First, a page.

A research project co-funded by Cure Sanfilippo Foundation and Sanfilippo Children’s Foundation (Australia) recently published its findings, “Altered heparan sulfate metabolism during development triggers dopamine-dependent autistic-behaviours in models of lysosomal storage disorders,” in the June edition of Nature Communications.
“This work sheds light on a critical but historically understudied area – mechanisms behind the autism-related behaviors common in Sanfilippo,” said Dr. Cara O’Neill, Chief Science Officer for Cure Sanfilippo Foundation. “It also offers directly translatable information for patients and their doctors searching for guidance on medications to address behavioral symptoms. We are honored to support this work and look forward to future studies from the team to understand and address defects in the dopamine system across the lifespan in Sanfilippo.”
The paper notes that the autistic behaviors seen in children with all types of MPS III (Sanfilippo syndrome, Types A, B, C, and D) also manifest in other MPS disorders which accumulate abnormal forms of heparan sulfate (MPS I-Hurler and MPS II-Hunter).
“Understanding the disease mechanisms leading to autism in MPS-III is highly relevant in the field of ASD (autism spectrum disorder), since HS function is an integral part of the core synaptic organizing complexes neurexin and neuroligin, whose genes (NRXN and NLGN, respectively) are mutated in autism,” noted the article.
“Targeting autistic-like symptoms represents an urgent unmet clinical need in MPS-IIIA patients, which show social and affective abnormalities, hyperactivity, repetitive behavior and restricted rituals and routines (such as repetitive motor stereotypies and sensory interests). Some autistic-like behaviors have already been described in MPS-IIIA mice; however, a full characterization has not been performed and the disease mechanisms that underpin this disease are yet to be identified,” stated the article’s authors.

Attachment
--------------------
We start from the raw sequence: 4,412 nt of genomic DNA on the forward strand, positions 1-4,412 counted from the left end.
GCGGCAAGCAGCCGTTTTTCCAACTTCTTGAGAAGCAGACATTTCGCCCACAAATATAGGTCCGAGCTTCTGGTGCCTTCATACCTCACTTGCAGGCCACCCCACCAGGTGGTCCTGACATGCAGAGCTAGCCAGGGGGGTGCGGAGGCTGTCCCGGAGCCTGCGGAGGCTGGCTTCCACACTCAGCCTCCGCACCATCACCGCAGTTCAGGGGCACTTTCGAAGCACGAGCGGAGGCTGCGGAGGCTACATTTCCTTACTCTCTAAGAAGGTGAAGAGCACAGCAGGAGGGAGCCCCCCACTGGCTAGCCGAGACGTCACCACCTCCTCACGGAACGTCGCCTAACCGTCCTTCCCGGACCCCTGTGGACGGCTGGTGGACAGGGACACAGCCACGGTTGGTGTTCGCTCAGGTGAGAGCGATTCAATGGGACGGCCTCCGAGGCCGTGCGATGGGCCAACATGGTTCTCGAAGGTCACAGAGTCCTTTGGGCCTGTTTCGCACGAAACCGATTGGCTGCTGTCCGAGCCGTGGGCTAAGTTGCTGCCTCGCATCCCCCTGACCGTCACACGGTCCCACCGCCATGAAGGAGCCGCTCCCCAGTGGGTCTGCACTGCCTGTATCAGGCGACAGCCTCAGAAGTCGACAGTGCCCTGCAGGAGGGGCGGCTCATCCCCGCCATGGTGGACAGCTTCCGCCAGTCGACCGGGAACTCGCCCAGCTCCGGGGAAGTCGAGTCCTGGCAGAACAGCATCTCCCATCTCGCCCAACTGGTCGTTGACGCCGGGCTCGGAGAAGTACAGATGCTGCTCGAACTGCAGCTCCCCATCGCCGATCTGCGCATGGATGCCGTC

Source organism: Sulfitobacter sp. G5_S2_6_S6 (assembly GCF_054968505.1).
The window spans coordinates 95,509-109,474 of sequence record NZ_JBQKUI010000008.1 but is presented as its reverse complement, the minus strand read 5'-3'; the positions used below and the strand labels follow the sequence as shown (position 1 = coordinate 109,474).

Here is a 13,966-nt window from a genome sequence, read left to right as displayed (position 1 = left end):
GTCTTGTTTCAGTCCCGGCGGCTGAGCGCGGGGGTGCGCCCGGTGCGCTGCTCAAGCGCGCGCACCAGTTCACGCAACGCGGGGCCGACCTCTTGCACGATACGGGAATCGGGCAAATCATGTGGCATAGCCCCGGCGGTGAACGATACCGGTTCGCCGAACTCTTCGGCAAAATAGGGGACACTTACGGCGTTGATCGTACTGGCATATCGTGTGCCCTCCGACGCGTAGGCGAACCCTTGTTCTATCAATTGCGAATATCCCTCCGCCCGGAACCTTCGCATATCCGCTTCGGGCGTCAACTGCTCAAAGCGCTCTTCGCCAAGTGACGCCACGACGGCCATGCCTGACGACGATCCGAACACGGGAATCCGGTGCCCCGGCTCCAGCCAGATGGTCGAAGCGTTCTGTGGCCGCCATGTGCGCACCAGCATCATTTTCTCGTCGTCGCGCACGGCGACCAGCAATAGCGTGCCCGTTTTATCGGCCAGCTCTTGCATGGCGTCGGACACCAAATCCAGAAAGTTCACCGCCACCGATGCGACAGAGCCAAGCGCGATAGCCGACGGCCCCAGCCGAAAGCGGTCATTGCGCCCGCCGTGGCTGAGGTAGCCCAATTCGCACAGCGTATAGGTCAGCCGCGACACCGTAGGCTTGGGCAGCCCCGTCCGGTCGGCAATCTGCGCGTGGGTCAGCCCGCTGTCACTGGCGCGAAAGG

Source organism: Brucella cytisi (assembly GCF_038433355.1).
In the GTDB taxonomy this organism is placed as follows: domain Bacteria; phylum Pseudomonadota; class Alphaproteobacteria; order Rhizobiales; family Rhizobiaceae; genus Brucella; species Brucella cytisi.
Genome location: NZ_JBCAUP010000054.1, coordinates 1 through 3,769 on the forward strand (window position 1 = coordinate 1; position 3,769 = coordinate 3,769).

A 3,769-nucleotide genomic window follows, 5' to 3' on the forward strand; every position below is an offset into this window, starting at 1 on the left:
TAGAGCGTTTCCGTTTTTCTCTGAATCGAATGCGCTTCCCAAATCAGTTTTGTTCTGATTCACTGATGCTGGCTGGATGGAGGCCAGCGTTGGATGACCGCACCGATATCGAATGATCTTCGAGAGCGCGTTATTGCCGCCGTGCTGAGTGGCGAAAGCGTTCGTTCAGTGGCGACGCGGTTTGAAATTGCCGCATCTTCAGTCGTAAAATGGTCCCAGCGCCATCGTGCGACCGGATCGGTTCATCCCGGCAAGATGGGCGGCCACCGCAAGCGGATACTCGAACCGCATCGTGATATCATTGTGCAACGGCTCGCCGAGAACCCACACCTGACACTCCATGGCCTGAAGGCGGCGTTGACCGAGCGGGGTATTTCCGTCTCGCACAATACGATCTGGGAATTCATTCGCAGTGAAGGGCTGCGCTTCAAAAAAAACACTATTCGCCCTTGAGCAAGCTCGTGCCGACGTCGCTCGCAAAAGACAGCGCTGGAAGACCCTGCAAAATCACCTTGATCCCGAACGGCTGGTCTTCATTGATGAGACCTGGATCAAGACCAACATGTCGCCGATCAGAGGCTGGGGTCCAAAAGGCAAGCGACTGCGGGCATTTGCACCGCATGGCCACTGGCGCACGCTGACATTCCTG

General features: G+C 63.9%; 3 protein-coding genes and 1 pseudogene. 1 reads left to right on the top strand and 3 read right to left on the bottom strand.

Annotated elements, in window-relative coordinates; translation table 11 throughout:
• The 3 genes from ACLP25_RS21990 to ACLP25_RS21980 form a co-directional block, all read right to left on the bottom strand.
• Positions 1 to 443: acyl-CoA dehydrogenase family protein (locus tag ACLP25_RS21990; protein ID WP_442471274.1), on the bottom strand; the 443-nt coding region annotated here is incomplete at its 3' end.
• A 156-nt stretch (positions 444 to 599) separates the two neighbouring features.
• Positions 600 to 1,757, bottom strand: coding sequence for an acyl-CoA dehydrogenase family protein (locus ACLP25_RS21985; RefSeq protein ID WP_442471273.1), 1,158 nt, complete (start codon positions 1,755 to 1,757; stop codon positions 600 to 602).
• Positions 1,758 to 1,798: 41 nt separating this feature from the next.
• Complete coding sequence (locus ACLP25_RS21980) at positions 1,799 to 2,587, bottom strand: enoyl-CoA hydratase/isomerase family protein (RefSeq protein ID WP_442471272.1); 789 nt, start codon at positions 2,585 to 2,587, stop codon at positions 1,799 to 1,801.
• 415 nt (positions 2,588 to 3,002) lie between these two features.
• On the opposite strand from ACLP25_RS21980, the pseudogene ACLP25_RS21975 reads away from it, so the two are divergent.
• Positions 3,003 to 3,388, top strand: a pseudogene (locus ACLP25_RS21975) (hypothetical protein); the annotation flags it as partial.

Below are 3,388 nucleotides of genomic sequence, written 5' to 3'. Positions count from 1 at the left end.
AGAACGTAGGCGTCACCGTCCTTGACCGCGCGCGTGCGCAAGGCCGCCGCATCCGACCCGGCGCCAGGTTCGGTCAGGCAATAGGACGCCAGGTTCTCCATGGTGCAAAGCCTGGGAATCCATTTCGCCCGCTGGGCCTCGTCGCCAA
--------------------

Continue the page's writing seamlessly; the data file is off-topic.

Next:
The study used the Sgsh−/− mouse model to investigate changes in the development and function of the meso-striatal dopaminergic system in MPS-IIIA and sensitivity to dopaminergic drugs. Using different in vitro models of MPS-IIIA (primary mesencephalic neurons, induced dopaminergic neurons and neuroblastoma cell line knocked-out for the gene SGSH by CRISPR/Cas9), the study tested the role of HS in regulating dopaminergic dysfunction in MPS-IIIA.
The study reported that “autistic behaviors preceded dementia-like behaviors in MPS IIIA mice.”
Studying MPS IIIA male mice, it was observed that the shift from autistic- to dementia-like behaviors was progressive. The 2-month-old mice were hyperactive and demonstrated stereotyped autistic behaviors and social responses. The 8-month-old mice were hypoactive and showed no significant stereotyped behavior or social interaction deficits. The 6-month-old mice demonstrated a mixed set of behavioral impairments.
Other key findings reported from the study:
- Autistic-like behavior in Sanfilippo Type A (MPS-IIIA) is due to striatal hyperdopaminergia and is rescued by the D1-like receptor antagonist (SCH-23390) but not the D2- like receptor antagonist haloperidol
- Hyperdopaminergia in MPS-IIIA is due to increased proliferation of dopamine cells originating during embryonic development
- Increased proliferation of dopamine cells does not occur in parallel with lysosomal dysfunction; therefore, we hypothesized that it was due to the altered function of HS.
- SH-SY5Y CRISPR/Cas9 MPS-IIIA cell line model shows increased proliferation of dopamine cells, which is reduced by the application of typical functional heparan sulfate
- Hyperdopaminergia and autistic behaviors also manifest in the MPS-II mouse model
“Our findings report a proof-of-concept, pre-clinical evidence on the use of D1R antagonists to treat autistic-like behaviors in MPS-IIIA,” stated the article. “Furthermore, the autistic-like behaviors and dementia-like stages can be phenotypically dissociated in terms of behavioral patterns and dopaminergic status, suggesting that parallel disease mechanisms might concurrently lead to autistic-like and dementia-like symptoms in MPS-IIIA.”
De Risi, M., Tufano, M., Alvino, F.G. et al.Altered heparan sulfate metabolism during development triggers dopamine-dependent autistic-behaviours in models of lysosomal storage disorders. Nat Commun 12, 3495 (2021).